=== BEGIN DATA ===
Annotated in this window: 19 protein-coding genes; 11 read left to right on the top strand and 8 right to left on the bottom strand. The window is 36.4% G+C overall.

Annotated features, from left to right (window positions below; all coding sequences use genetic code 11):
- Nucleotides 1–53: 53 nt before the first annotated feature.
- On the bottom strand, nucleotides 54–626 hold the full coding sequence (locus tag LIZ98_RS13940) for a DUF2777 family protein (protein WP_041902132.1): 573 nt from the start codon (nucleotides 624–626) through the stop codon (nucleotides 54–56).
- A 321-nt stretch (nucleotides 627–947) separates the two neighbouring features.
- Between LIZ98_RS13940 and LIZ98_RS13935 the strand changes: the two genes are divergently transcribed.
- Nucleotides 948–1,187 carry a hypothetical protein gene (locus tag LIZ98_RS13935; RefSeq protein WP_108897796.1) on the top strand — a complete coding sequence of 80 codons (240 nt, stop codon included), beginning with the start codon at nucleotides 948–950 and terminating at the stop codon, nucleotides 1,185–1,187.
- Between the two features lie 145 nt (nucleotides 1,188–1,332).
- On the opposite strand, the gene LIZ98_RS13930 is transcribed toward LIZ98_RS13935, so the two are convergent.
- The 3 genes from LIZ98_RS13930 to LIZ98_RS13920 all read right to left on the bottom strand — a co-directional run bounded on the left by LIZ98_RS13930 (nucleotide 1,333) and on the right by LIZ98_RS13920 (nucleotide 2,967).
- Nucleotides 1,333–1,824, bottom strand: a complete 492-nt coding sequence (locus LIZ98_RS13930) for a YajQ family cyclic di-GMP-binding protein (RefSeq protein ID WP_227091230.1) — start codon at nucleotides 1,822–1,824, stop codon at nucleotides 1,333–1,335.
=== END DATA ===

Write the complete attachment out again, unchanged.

Annotated in this window: 19 protein-coding genes; 11 read left to right on the top strand and 8 right to left on the bottom strand. The window is 36.4% G+C overall.

Annotated features, from left to right (window positions below; all coding sequences use genetic code 11):
- Nucleotides 1–53: 53 nt before the first annotated feature.
- On the bottom strand, nucleotides 54–626 hold the full coding sequence (locus tag LIZ98_RS13940) for a DUF2777 family protein (protein WP_041902132.1): 573 nt from the start codon (nucleotides 624–626) through the stop codon (nucleotides 54–56).
- A 321-nt stretch (nucleotides 627–947) separates the two neighbouring features.
- Between LIZ98_RS13940 and LIZ98_RS13935 the strand changes: the two genes are divergently transcribed.
- Nucleotides 948–1,187 carry a hypothetical protein gene (locus tag LIZ98_RS13935; RefSeq protein WP_108897796.1) on the top strand — a complete coding sequence of 80 codons (240 nt, stop codon included), beginning with the start codon at nucleotides 948–950 and terminating at the stop codon, nucleotides 1,185–1,187.
- Between the two features lie 145 nt (nucleotides 1,188–1,332).
- On the opposite strand, the gene LIZ98_RS13930 is transcribed toward LIZ98_RS13935, so the two are convergent.
- The 3 genes from LIZ98_RS13930 to LIZ98_RS13920 all read right to left on the bottom strand — a co-directional run bounded on the left by LIZ98_RS13930 (nucleotide 1,333) and on the right by LIZ98_RS13920 (nucleotide 2,967).
- Nucleotides 1,333–1,824, bottom strand: a complete 492-nt coding sequence (locus LIZ98_RS13930) for a YajQ family cyclic di-GMP-binding protein (RefSeq protein ID WP_227091230.1) — start codon at nucleotides 1,822–1,824, stop codon at nucleotides 1,333–1,335.